Saturday, 14 June 2014


In childhood, I used to lie on my back looking at the ceiling, imagining the room the other way up. So the room I’m in now would look like this.

I liked to figure out strategies for moving around from room to room with the challenge of such high thresholds, and think of lamps being stalks sticking up from the floor and wardrobes just below what would be the ceiling now.

I liked the odd nooks and angles, and the white emptiness of the ceiling. A fly on the wall lives as a minimalist.

Then recently, I got to thinking how curiously wonderful it would be to have a big old house still but almost no possessions. Maybe a cupboard in some discreet place with a core kit of cooking utensils, and a suitcase/trunk containing one’s worldly goods. I thought, if all five of us in our house had each one box of possessions, and nothing else, how big the house would become.

If we each slept in a sleeping bag on the floor, we could sleep in different places according to our fancy. If the fire still burned low we could fall asleep beside it gazing into the embers. We could wander from room to room, singing in the echoes and watching the light enter and move around the house, slanting through, building and fading to dusk. The moon and stars through the curtainless widows would be our artwork, and the careless pile of firewood by the hearth.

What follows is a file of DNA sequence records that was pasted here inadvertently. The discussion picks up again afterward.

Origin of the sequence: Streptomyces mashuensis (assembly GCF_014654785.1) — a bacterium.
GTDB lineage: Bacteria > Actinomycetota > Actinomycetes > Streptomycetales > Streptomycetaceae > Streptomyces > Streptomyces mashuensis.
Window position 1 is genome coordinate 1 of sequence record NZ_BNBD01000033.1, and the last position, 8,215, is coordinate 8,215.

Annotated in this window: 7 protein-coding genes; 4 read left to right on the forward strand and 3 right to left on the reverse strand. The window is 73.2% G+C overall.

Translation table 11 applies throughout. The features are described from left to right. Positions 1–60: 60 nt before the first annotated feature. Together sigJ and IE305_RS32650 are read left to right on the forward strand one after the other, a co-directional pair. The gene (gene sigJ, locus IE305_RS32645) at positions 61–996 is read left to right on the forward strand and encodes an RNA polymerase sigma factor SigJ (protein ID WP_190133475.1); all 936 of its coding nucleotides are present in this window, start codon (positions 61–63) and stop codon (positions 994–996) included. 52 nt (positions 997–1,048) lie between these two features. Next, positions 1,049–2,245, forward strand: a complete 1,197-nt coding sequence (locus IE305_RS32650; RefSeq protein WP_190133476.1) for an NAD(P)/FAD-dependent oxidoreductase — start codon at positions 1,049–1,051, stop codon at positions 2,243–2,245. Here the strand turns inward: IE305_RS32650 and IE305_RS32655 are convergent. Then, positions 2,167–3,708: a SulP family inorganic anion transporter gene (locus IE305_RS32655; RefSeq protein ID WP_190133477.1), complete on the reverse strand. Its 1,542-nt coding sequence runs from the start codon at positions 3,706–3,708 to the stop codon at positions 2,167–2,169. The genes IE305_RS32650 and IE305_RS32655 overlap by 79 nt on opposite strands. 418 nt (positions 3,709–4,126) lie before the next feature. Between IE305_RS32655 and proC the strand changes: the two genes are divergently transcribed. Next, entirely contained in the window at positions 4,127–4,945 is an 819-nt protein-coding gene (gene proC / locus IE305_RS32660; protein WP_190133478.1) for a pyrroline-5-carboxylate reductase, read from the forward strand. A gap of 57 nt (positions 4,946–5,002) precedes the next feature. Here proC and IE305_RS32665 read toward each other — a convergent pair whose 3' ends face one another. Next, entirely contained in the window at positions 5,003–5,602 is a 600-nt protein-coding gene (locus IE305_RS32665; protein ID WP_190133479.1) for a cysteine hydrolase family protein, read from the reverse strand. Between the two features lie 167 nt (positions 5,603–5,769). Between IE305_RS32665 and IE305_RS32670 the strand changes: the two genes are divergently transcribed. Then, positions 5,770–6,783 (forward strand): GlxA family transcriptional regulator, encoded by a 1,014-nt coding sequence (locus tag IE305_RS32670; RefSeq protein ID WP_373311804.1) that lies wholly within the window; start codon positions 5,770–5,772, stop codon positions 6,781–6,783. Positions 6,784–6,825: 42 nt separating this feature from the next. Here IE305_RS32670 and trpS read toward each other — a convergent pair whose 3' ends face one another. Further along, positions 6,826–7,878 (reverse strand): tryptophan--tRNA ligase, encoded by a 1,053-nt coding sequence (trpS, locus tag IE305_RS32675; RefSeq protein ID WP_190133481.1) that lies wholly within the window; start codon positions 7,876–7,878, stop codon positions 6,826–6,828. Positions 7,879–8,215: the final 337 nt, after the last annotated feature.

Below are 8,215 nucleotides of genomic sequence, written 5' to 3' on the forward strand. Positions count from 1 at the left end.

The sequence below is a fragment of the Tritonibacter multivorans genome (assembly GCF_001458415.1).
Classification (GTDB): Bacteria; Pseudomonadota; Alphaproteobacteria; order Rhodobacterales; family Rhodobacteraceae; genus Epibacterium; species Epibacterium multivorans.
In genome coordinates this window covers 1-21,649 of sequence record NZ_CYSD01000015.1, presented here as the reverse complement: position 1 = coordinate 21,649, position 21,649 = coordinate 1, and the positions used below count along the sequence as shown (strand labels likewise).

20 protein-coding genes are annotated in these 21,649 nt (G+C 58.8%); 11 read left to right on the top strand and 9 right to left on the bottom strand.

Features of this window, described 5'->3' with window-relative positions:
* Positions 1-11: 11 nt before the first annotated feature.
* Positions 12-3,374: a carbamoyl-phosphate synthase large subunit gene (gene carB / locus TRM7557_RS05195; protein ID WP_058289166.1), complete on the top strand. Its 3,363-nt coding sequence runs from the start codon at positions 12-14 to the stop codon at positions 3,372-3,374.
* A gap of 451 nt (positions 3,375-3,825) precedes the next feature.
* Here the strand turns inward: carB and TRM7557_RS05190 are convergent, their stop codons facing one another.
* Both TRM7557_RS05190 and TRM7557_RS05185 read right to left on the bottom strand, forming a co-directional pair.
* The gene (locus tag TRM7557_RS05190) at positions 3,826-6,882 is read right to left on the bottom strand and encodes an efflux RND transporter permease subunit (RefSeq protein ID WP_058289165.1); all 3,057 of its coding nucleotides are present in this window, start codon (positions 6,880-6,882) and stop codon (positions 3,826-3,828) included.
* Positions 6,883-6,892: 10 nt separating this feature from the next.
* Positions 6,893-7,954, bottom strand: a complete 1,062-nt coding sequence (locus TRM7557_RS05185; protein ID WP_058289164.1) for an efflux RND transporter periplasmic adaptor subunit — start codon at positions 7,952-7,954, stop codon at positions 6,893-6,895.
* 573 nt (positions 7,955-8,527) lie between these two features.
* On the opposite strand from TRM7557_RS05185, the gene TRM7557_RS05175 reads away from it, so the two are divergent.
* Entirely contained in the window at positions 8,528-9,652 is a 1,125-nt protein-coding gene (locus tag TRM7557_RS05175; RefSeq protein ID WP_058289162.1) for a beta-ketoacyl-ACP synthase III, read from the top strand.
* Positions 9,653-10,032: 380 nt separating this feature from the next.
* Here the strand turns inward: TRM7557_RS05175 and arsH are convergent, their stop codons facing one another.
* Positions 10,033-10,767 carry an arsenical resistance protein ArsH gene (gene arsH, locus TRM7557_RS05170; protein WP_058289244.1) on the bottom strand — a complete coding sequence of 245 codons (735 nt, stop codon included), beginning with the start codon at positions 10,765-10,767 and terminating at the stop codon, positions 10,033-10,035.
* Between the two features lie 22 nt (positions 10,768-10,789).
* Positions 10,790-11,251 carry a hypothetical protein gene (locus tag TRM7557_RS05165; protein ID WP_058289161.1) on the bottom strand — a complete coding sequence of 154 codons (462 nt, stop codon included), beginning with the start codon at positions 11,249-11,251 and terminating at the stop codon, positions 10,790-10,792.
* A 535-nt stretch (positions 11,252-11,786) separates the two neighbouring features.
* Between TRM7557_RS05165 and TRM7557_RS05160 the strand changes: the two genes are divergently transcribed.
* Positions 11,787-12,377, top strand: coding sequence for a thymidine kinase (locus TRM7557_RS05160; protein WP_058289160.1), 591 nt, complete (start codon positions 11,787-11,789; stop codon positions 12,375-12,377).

The space would seem enormous because none of it would be defined. All of it entirely could be for dancing.

We would have dispensed with our furniture, our white goods and all our cleaning equipment. We would wash our few textile bits swiftly and easily at the launderette, and eat fruit and bread from the market, brought home in paper bags later used as kindling.

We would keep one laptop for music, TV and communication.

The garden would grow wild.

Once a week a Cleaning Firm would come with their buckets and mops. 

“Here,” we would say, throwing open our doors that no longer needed locks: “Dust this.”


Tess Giles Marshall said...

There is something rather glorious in that thought.

Pen Wilcock said...



Rapunzel said...

My cousin and I used to walk around our aunt's house holding a mirror flat at chest level and looking down into it. Great fun. The mind, seeing the ceiling, tells you to step up and over in each doorway as you approach the transom, so you step up to accomodate what you see, and your foot finds only flat floor to land on. It's a funny feeling.
Also, I suppose, a lesson in how what we see is not necessarily what IS. Our thinking can get upside down, even without a mirror.
Lovely post, I have lusted for a big mostly empty house since we moved out of one when I was seven.
I never knew entirely what posessed our parents to think a family of four should rent and then rattle around in a great old primitive thirteen room house, but it marked me for life.
I had in my room a single bed, a bookshelf, a wardrobe for my clothes and a box for my toys. The room had 18 foot high celiings and was twenty-five feet square.
I have felt crowded in every home I've lived in ever since.
Space, wonderful space.

daisyanon said...

One laptop? Really? Sorry can't see that working. :)


Pen Wilcock said...